Written by Jen Finn
At long last, NOAA has filled the position of assistant administrator for fisheries, its formal title for the director of NMFS.
The "AA's" name is Eric Schwaab, and he comes via the Maryland Department of Natural Resources, where he was deputy director. He replaced James Balsiger, who had been acting director at NMFS since 2008.
I hope he's good. Two candidates with significant industry support were passed over on the way to Schwaab's selection, so fairly or not, NOAA has set the bar a little higher with his appointment.
The book on him is that he's personable and ambitious, which is probably the only way to get from Maryland's marine police, where he began as an officer in 1983, to the corner office in Silver Spring.
"He's very smart, very energetic," says Larry Simns, president of the Maryland Watermen's Association and a widely respected industry leader who's been around long enough to have been named a National Fisherman Highliner in 1978. "I think he'll do a good job there." Simns underlined the viewpoint that Schwaab, whose experience includes a stint on the Mid-Atlantic council, carries himself in a collegial way. "I've always been able to work with him, even when we disagreed," he says.
Elsewhere, the only criticism I have heard is that Schwaab lacks depth of experience in ocean fisheries. My rejoinder to that is, if experience in ocean fisheries were all it took to be an effective administrator, we wouldn't be in the mess we're in today. And make no mistake; we're in a mess.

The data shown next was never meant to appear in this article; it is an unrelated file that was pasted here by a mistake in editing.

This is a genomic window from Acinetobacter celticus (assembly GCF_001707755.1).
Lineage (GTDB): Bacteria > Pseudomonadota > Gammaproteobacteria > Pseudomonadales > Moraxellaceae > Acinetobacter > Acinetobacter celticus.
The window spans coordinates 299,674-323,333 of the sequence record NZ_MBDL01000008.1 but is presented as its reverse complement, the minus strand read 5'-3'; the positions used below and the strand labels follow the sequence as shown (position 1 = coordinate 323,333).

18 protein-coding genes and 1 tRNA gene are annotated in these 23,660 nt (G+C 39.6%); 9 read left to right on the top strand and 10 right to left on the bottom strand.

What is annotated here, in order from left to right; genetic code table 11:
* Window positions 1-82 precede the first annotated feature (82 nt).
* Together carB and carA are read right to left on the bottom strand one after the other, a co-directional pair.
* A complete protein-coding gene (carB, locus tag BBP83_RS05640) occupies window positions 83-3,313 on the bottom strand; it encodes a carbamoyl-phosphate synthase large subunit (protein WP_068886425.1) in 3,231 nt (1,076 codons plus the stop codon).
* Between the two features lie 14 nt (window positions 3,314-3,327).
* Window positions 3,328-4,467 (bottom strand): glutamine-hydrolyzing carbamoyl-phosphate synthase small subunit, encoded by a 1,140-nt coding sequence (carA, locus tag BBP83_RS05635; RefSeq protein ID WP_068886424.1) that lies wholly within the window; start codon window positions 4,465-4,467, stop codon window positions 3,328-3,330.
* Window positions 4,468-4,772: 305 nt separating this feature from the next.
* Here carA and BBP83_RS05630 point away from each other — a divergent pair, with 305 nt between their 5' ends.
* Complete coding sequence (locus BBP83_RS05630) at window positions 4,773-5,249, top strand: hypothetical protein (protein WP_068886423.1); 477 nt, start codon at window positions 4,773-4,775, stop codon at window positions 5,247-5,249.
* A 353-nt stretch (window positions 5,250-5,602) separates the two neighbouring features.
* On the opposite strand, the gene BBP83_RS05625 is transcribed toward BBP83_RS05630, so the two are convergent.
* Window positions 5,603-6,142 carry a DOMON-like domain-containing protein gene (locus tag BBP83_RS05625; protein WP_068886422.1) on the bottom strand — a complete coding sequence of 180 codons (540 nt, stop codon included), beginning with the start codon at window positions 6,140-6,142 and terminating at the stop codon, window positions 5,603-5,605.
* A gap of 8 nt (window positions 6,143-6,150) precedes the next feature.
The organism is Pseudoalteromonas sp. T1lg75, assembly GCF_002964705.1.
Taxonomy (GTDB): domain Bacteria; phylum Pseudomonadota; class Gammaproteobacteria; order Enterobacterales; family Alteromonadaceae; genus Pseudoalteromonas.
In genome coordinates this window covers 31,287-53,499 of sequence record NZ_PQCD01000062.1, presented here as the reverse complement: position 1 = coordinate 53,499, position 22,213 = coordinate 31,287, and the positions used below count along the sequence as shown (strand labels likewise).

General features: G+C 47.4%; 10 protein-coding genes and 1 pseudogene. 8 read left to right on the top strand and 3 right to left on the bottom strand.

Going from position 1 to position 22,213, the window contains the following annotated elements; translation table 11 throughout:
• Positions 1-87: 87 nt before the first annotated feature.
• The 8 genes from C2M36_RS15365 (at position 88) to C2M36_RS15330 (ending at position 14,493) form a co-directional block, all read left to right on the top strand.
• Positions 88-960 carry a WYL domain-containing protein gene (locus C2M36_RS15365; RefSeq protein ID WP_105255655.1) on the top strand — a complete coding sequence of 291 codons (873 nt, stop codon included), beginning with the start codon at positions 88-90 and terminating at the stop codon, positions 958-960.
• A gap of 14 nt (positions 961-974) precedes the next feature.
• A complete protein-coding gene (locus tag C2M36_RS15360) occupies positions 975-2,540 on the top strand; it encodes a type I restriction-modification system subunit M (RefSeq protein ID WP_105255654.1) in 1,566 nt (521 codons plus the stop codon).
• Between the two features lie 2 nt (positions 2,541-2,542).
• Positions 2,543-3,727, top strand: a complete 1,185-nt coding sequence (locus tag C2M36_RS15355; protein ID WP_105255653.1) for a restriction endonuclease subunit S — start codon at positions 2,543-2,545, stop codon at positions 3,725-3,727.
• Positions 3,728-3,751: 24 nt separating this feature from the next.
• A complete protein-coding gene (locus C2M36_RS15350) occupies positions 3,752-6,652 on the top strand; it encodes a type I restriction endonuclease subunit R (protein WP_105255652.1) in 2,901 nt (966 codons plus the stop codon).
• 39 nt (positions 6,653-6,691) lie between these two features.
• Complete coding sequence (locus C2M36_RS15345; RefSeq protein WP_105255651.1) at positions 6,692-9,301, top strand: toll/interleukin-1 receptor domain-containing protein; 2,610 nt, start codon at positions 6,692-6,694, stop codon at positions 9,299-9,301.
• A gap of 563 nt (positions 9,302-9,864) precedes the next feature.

As I write, several thousand fishermen, commercial and recreational, are getting ready to descend on Washington, D.C., in unprecedented unity to support a legislative effort to make the Magnuson-Stevens Act a much more effective fishery-management tool. The primary driver behind the rally is Magnuson's doctrinaire approach to rebuilding fish stocks — the act's premise seems to be that if there's no fishing at all, overfishing ceases to be a problem.
But a number of other things are weighing on fishermen. These include a lack of credible data in numerous fisheries, an aggressive — and expensive — push toward catch-shares by the Obama administration, an effort to reconstitute the regional councils with fewer industry representatives and an inspector general's damning report on NOAA's fishery-law enforcement.
NOAA Administrator Jane Lubchenco has made clear she takes the IG report seriously, and that's a good thing. But what it means for Schwaab is that for the foreseeable future, addressing NMFS' internal flaws will consume as much of his time as does the business of fishery management.
Welcome aboard, Mr. Schwaab. It should be interesting. — Jerry Fraser
National Fisherman Live: 3/10/15
In this episode, Online Editor Leslie Taylor talks with Mike McLouglin, vice president of Dunlop Industrial and Protective Footwear.
National Fisherman Live: 2/24/15
In this episode:
March date set for disaster aid dispersal
Oregon LNG project could disrupt fishing
NOAA tweaks gear marking requirement
N.C. launches first commercial/recreational dock
Spiny lobster traps limits not well received
SeaShare, a non-profit organization that facilitates donations of seafood to feed the hungry, announced on Wednesday, July 29 that it had partnered up with Alaska seafood companies, freight companies and the Coast Guard, to coordinate the donation and delivery of 21,000 pounds of halibut to remote villages in western Alaska.
On Wednesday, the Coast Guard loaded 21,000 pounds of donated halibut on its C130 airplane in Kodiak and made the 634-mile flight to Nome.Read more...
The New England Fishery Management Council is soliciting applications for seats on the Northeast Trawl Survey Advisory Panel and the deadline to apply is July 31 at 5:00 p.m.
The panel will consist of 16 members including members of the councils and the Atlantic States Fishery Commission, industry experts, non-federal scientists and Northeast Fisheries Science Center scientists. Panel members are expected to serve for three years.Read more...